Greece travellers head to the stunning country have the option to island hop, or stay in one location to soak up the sunshine. Those travelling from the UK may be used to one particular everyday pastime, yet it is strongly frowned upon in the Mediterranean country. So much so, in fact, that one thing could see Britons heavily fined if they are not aware of the strict regulations. This is related to smoking in public places, and in particular cars.
Travel experts from LeaseCar.uk told how tourists were banned from, smoking when behind the wheel.
This applies to their own car – as well as hire cars – when travelling around.
They need to be seen to be putting out their cigarette before starting the engine.
Financial penalties, as well as issues with the law, could also arise if this is not followed.
Tim Alcock of LeaseCar.uk said: “Operating a car is no different on the continent but some rules of the road certainly are, so holidaying motorists have to be careful.
“Most British travellers will be aware that you must drive on the other side of the road and check your speed in kilometres per hour when using the European road network.
“We’ve highlighted some of the more unusual motoring laws across Europe that UK drivers should keep an eye out for if they plan to rent a car on holiday or take their own vehicle.
“Sensible motorists who keep a careful eye on variations in regulations could avoid a completely unnecessary and potentially nasty penalty while abroad.”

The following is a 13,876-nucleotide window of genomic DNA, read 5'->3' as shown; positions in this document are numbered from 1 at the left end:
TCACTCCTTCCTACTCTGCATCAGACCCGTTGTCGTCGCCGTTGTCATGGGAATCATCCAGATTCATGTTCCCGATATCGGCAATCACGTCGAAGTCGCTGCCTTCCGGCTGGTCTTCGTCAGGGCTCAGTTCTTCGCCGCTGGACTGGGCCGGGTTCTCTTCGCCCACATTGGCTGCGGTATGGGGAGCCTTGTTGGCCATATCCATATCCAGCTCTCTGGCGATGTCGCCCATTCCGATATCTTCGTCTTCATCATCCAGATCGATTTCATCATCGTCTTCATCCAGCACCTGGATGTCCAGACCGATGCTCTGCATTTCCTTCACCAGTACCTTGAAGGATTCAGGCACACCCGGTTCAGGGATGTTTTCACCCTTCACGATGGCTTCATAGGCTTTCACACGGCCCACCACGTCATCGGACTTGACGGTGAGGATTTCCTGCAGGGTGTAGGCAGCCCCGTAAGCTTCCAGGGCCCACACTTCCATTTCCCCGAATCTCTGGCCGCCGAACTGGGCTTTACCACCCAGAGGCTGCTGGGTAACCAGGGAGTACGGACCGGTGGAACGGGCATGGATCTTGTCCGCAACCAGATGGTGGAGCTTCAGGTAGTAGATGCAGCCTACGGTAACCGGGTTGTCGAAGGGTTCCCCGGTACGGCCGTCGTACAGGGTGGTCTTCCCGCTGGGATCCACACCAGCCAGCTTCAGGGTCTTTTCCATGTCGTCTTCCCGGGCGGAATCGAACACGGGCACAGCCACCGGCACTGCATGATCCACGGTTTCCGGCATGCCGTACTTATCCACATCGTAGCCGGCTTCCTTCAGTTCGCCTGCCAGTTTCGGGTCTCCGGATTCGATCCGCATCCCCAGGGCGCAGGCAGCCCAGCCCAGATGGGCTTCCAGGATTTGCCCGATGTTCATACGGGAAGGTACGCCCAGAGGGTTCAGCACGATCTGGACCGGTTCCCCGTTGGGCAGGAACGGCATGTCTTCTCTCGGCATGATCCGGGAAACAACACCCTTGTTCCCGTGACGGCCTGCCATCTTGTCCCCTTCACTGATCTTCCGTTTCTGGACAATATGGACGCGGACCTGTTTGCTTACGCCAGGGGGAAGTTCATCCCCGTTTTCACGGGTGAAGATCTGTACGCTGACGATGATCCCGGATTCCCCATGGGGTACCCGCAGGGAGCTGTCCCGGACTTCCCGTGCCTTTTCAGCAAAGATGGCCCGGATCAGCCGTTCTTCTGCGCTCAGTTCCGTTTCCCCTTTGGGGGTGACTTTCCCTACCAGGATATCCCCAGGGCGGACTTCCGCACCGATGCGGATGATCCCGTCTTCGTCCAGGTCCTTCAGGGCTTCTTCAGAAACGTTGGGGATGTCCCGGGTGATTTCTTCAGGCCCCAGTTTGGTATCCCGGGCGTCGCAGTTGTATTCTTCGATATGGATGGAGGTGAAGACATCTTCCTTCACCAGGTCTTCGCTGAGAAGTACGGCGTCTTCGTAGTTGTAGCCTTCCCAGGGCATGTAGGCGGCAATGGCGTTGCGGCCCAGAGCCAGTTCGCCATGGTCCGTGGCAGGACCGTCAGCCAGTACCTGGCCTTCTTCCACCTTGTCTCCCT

Meanwhile, Greek authorities will also issue fines of 1,500 euros for motorists smoking when children below 12 years old are in the car.
The fine will be imposed even it is not the driver who smokes but a passenger.
In 2010 it became illegal in Greece to smoke in enclosed public spaces.
The government claimed the ban was aimed at protecting public health.
Then Prime Minister George Papandreou said: “It will contribute to the work we’re doing that’s aimed at changing attitudes, norms and behaviour to improve our quality of life.”
Meanwhile, health fears in Greece have been raised after an outbreak of the West Nile virus.
There were more than 300 cases of West Nile virus in the country in 2018.
The mosquito-borne virus is a particular concern in the hotter months when the insects are active.
A total of 50 Greeks died last year. Most infection is observed between July and September – and health officials have issued travel advice on how holidaymakers can protect themselves.